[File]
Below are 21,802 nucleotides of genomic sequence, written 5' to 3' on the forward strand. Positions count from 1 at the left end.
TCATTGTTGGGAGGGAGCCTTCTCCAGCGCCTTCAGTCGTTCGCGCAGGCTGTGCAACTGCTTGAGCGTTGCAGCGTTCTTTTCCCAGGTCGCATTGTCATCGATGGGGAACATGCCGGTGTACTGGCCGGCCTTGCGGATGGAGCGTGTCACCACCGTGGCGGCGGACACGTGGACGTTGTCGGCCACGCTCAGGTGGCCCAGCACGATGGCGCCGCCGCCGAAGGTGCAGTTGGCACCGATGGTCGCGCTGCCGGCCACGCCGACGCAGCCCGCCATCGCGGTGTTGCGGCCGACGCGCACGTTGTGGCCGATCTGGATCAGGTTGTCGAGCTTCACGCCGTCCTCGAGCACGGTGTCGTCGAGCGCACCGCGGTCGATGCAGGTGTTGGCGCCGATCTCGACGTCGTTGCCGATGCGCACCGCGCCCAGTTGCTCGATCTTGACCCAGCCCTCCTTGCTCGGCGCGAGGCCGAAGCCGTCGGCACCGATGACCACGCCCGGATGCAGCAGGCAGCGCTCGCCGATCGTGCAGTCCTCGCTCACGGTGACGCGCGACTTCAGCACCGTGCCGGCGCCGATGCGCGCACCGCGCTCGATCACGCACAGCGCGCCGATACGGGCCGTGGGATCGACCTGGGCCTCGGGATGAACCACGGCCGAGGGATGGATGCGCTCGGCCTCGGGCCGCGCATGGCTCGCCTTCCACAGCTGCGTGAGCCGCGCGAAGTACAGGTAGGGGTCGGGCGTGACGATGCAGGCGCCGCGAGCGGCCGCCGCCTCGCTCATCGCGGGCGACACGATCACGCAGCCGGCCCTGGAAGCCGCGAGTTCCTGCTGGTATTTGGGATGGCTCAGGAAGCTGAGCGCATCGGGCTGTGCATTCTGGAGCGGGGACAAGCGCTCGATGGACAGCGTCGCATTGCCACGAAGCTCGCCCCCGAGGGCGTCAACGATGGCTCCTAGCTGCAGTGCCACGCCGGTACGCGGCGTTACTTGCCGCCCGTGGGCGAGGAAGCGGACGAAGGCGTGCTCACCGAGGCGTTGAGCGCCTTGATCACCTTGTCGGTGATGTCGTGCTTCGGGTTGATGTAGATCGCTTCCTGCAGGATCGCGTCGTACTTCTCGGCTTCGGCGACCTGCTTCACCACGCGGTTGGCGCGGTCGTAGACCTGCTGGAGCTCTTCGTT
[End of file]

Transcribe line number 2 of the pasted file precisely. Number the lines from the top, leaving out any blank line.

TCATTGTTGGGAGGGAGCCTTCTCCAGCGCCTTCAGTCGTTCGCGCAGGCTGTGCAACTGCTTGAGCGTTGCAGCGTTCTTTTCCCAGGTCGCATTGTCATCGATGGGGAACATGCCGGTGTACTGGCCGGCCTTGCGGATGGAGCGTGTCACCACCGTGGCGGCGGACACGTGGACGTTGTCGGCCACGCTCAGGTGGCCCAGCACGATGGCGCCGCCGCCGAAGGTGCAGTTGGCACCGATGGTCGCGCTGCCGGCCACGCCGACGCAGCCCGCCATCGCGGTGTTGCGGCCGACGCGCACGTTGTGGCCGATCTGGATCAGGTTGTCGAGCTTCACGCCGTCCTCGAGCACGGTGTCGTCGAGCGCACCGCGGTCGATGCAGGTGTTGGCGCCGATCTCGACGTCGTTGCCGATGCGCACCGCGCCCAGTTGCTCGATCTTGACCCAGCCCTCCTTGCTCGGCGCGAGGCCGAAGCCGTCGGCACCGATGACCACGCCCGGATGCAGCAGGCAGCGCTCGCCGATCGTGCAGTCCTCGCTCACGGTGACGCGCGACTTCAGCACCGTGCCGGCGCCGATGCGCGCACCGCGCTCGATCACGCACAGCGCGCCGATACGGGCCGTGGGATCGACCTGGGCCTCGGGATGAACCACGGCCGAGGGATGGATGCGCTCGGCCTCGGGCCGCGCATGGCTCGCCTTCCACAGCTGCGTGAGCCGCGCGAAGTACAGGTAGGGGTCGGGCGTGACGATGCAGGCGCCGCGAGCGGCCGCCGCCTCGCTCATCGCGGGCGACACGATCACGCAGCCGGCCCTGGAAGCCGCGAGTTCCTGCTGGTATTTGGGATGGCTCAGGAAGCTGAGCGCATCGGGCTGTGCATTCTGGAGCGGGGACAAGCGCTCGATGGACAGCGTCGCATTGCCACGAAGCTCGCCCCCGAGGGCGTCAACGATGGCTCCTAGCTGCAGTGCCACGCCGGTACGCGGCGTTACTTGCCGCCCGTGGGCGAGGAAGCGGACGAAGGCGTGCTCACCGAGGCGTTGAGCGCCTTGATCACCTTGTCGGTGATGTCGTGCTTCGGGTTGATGTAGATCGCTTCCTGCAGGATCGCGTCGTACTTCTCGGCTTCGGCGACCTGCTTCACCACGCGGTTGGCGCGGTCGTAGACCTGCTGGAGCTCTTCGTT